From Anna Young
Norwich Jany 21st 1802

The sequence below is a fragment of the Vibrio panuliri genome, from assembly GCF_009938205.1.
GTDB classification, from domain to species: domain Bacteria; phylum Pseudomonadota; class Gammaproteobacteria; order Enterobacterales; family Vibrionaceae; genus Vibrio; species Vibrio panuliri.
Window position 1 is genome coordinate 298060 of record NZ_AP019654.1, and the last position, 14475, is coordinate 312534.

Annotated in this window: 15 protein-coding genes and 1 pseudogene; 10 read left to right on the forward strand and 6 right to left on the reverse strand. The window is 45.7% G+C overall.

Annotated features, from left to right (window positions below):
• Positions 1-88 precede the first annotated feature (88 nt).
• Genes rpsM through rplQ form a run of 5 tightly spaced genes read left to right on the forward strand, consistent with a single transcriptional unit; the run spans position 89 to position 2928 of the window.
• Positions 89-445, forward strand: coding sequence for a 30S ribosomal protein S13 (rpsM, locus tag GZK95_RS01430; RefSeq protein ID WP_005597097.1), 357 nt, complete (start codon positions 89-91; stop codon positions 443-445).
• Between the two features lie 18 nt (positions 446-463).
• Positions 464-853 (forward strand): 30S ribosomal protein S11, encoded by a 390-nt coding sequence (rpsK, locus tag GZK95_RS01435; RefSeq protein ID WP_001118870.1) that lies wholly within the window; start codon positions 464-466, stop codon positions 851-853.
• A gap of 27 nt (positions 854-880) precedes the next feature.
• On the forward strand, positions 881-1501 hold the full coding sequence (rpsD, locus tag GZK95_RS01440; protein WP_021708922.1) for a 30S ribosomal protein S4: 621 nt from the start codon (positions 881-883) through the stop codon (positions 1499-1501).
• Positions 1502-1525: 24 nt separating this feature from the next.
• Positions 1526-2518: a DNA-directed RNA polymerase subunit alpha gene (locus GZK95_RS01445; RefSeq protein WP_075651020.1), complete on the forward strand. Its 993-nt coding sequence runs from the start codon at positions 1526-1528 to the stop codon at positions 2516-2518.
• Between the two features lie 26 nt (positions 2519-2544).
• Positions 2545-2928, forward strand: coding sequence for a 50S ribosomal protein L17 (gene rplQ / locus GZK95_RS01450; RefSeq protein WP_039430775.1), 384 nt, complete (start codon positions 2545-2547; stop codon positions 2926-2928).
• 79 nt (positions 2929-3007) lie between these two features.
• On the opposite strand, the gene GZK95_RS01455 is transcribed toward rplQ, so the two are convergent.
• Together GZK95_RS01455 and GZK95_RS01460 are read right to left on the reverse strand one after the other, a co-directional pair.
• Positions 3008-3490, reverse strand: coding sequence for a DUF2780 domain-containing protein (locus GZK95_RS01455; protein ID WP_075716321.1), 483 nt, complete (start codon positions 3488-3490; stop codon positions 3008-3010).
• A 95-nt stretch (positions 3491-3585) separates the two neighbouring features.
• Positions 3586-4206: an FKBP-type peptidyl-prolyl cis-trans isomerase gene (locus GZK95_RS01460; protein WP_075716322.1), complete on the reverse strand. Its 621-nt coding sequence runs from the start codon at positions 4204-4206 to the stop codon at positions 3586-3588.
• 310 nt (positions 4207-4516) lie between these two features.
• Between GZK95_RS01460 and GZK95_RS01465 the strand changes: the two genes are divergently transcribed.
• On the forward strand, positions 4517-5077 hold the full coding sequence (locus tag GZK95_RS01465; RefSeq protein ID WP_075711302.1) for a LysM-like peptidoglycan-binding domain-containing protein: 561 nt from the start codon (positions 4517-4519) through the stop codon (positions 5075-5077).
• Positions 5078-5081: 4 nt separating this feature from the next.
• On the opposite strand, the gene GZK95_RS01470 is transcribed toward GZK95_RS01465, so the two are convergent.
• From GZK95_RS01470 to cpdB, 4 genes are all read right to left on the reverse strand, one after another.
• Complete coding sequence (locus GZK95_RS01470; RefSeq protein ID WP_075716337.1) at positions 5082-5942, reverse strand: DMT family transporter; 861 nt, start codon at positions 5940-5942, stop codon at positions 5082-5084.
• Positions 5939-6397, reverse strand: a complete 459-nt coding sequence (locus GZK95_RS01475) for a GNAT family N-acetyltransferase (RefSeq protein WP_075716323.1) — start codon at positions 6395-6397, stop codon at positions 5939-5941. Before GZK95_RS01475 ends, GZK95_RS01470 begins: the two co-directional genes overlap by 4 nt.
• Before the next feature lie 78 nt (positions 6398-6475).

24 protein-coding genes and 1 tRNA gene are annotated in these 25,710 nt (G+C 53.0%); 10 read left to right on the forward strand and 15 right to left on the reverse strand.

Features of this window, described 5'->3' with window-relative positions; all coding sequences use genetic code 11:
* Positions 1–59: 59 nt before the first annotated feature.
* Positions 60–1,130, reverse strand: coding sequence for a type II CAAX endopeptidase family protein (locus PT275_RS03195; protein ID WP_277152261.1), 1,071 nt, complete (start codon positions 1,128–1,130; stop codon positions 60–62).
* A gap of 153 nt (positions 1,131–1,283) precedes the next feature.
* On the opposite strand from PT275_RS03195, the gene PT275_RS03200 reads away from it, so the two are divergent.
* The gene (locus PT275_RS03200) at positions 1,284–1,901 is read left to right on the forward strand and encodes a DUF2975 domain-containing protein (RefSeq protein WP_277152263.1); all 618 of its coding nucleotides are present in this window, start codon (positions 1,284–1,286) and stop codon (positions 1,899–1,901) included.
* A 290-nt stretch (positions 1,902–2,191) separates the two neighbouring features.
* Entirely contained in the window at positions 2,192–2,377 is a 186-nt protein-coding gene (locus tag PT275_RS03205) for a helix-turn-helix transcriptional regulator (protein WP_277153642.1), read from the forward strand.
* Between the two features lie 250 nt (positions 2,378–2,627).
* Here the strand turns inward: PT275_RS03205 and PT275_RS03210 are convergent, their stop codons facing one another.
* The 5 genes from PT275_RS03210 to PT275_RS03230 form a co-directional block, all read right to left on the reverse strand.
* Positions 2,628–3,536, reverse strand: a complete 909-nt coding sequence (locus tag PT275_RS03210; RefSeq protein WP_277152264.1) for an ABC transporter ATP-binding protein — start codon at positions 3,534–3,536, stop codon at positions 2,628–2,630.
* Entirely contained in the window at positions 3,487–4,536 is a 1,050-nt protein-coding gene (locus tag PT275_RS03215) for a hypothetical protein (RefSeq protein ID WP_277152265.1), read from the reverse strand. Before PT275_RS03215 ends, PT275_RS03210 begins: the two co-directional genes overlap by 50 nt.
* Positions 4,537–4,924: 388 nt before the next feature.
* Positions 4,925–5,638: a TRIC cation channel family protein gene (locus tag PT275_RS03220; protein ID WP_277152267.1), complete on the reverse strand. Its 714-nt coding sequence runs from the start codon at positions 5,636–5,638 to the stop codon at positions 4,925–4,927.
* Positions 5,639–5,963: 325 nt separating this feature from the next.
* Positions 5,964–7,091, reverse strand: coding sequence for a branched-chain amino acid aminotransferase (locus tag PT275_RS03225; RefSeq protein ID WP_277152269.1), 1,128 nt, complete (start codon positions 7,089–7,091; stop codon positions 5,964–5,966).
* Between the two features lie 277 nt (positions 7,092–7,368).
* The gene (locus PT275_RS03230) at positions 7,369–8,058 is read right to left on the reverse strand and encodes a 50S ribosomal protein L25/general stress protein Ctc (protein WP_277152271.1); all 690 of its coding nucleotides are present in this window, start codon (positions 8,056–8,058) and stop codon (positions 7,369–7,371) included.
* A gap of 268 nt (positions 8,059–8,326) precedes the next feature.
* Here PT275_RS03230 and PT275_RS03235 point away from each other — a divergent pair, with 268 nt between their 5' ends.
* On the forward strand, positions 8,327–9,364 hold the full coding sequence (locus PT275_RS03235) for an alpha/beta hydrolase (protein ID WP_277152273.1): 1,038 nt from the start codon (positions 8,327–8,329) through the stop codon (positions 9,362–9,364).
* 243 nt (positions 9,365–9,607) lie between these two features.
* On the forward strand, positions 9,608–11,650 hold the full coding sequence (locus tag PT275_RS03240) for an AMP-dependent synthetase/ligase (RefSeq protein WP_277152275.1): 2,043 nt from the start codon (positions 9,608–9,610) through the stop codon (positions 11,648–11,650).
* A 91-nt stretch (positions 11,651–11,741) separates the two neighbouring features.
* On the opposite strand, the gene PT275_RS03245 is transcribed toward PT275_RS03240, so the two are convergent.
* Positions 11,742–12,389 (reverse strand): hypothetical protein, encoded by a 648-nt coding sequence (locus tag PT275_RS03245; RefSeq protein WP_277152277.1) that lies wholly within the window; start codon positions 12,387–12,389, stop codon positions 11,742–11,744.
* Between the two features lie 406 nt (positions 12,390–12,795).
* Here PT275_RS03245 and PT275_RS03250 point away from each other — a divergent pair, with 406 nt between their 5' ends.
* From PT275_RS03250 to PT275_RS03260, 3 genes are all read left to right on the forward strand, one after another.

This Comes With my Greatest respects To You and To request A Favor of You for thus Intruding on You My Necessity must plead for me and be my Excuse I have Tryed Every method that I could In my reduced Situation or I Should not now presumed To ask your advice I have adviced The best of men and they all tell me that it is right I Should have What I have been Trying for—Which is Seven Years half pay Which By A Voluntary act of Congress, Was Given to the Widows or Orphan Children of Officers or Soldiers that died In Service My Father Col John Durkee Engaged In the Late American War with Great Britain and Served till his Death which was a Short time before the peace took place, Lost his right hand in Monmouth Action remained a Cripple till Death—his Widow, my mother after his Death Employed Capt. Benjn Durkee to go on to Congress and Settle his Continental accounts which Done he Petitioned the Assembly of the State of Connecticut as Every State payed there own Officers and Got a Grant but before The Notes Were Issued there Came an Order from John Pierce pay Master Genl. to have it Stopped till he Could have a Matter Rectified as he Said the Said Benjn Durkee had got Some final Settlement Certificates from him by Fraud My Mother Died about that Time and I being In Trouble did not att that time know what the Mistake was And about The Same time I Lost my Husband and Left With three small Children To Support by my Industry as the property my Husband Left me was Chiefly In Continental money and I Trusting that I would be made good Keep it to the amount of 6000 Dollars till it was good for Nothing My Father Left No property but Died in full belief that his family Would be benefited by the half pay that failing I was reduced To great Poverty and Still remain So I then had three Brothers they Went to Sea two of them Were Lost the Other Has not been here this Sixteen Years and I know not Whether he be living or not—I after a While Thought I would try to Inform myself, what was the reason of the paye being stopped I wrote to the Comptroller att Hartford and he wrote me as above by order of John Pierce as above I then Wrote To Govr Trumbull then A Member of Congress for his Advice and he wrote me Word To take out Administration and Send on a man With proper Documents and he thought I should recover It but In my Circumstances I Could not do that I had Some Offer if I Would give one half but my Heart recoiled att the Idea of giving away so much that My father Earned with his Life and I had the Idea and Still have that I ought to have without Expence I then wrote To Genl Washington asking his Advice and he Very politely Answered my Letter and said he should be Willing to advise me if he What method it Was best for me to pursue but as he had never turned his Attention To Business of that kind he did not but referred me to some member of Congress as they would be most likely to know what to advise To there being None but Mr Roger Griswould that I had any knowledge of I wrote To him for his advice and Inclosed General Washingtons to me In his and Desired the favor of him to advise me and To return the Inclosed but have never recieved neither after Waiting sometime and Congress had rose he returned home and I heard nothing from him I Applied To Genl Ebenr. Huntington and he very readily gave me his advice and accordingly I Administered on the Estate1 of my mother and Got Elisha Hyde Esqr To petition for me and it Was Continued three Sessions then A Comittee appointed and they Say that as the State of Connecticut and the United States have Adjusted their Accounts it must be Determined2 by Congress Esquire Hyde then told me that he believed he Could get Mr Griswould and Mr Goddard to Undertake it without a fee and Since Told me that he had mentioned it to them but Said that Mr Griswould spoke Very faint as most people of his Calling do Where there No Money in View Mr Goddard Was Willing To do What he Could for which I am much obliged To him but being no more acquainted With him than With you I have Ventured To ask advice of you trusting that you are Willing To assist the Injured and have justice Done to Every Individual I wish to know if there is no way that I can get it without Expence—It is Now Fifteen Years that I have been a Trying To get hold of it and, No one is more Necessitous than I am and if I was not I think it my Just Due My family I Venture To say has done as much to gain Independance as any one according to Their abilities My Father Was I believe if ever there was a true Republican friend To his Country he was one he served also In the old french War spent Life and property in the Late Contest of America I had att one time A Husband A Father two brothers in the Service since I have been Deprived of them all My Life Since the Commencment of the War has been almost one scene of Sorrow Disappointment and poverty—The Husband that I have now is a true republican but an old man and A good Deal Infirm and has brought a large family of Children had a Great Deal of sickness and we are both Too old to do much hard Work our Children are Willing to do what they can for us but are not in a Situation to Do much as Some are Married and families own other Apprentices my Son has four Years Yet to serve and my Daughters have Enough to Do to support themselves and I do not Like this reversing of Nature I had rather Grant Ten favors to a Child than to ask one and if I had my right It Would Enable me To for myself & husband and them too and I hope if in your power you will be kind Enough to Assist me in getting it they Can Certainly say yes or no and not keep me in Suspense any Longer I Cannot help repeating that I Cannot be Willing To give up half of it to any one I think I had rather the Public would have it but I want it myself as it is very Disagreable to me to think and God forbid it should be that after working through so Long as my husband and I have we should become objects of public Charity which I See no avoiding if our health should Decline My Husband knows nothing of my writing to you he would not be willing I write in this way but if he had money to do with No one would be readier to do any thing for another than he would for me but I Lay aside all pride of that kind as it is nothing Criminal to ask for what belongs to us if we know where to ask and I hope you will be able to Inform me and Pardon any thing amiss and impute It to the Weakness of an old Woman that has not much Education and what she has was given her Upwards of forty Years ago if you will be kind Enough to grant me the favor of Your advice I shall take it as a great favor and if a Heart overflowing with Gratitude for it is any Compensation you have a full reward In the mean Time I am with the Greatest respect